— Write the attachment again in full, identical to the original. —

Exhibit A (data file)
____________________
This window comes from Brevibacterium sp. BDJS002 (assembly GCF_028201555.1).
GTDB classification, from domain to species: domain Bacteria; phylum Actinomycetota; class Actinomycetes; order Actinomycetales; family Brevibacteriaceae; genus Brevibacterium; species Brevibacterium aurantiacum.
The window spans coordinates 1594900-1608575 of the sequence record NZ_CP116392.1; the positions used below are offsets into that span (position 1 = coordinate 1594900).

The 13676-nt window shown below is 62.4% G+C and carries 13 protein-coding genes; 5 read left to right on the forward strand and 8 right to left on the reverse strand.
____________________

This window comes from Brevibacterium sp. BDJS002 (assembly GCF_028201555.1).
GTDB classification, from domain to species: domain Bacteria; phylum Actinomycetota; class Actinomycetes; order Actinomycetales; family Brevibacteriaceae; genus Brevibacterium; species Brevibacterium aurantiacum.
The window spans coordinates 1594900-1608575 of the sequence record NZ_CP116392.1; the positions used below are offsets into that span (position 1 = coordinate 1594900).

The 13676-nt window shown below is 62.4% G+C and carries 13 protein-coding genes; 5 read left to right on the forward strand and 8 right to left on the reverse strand.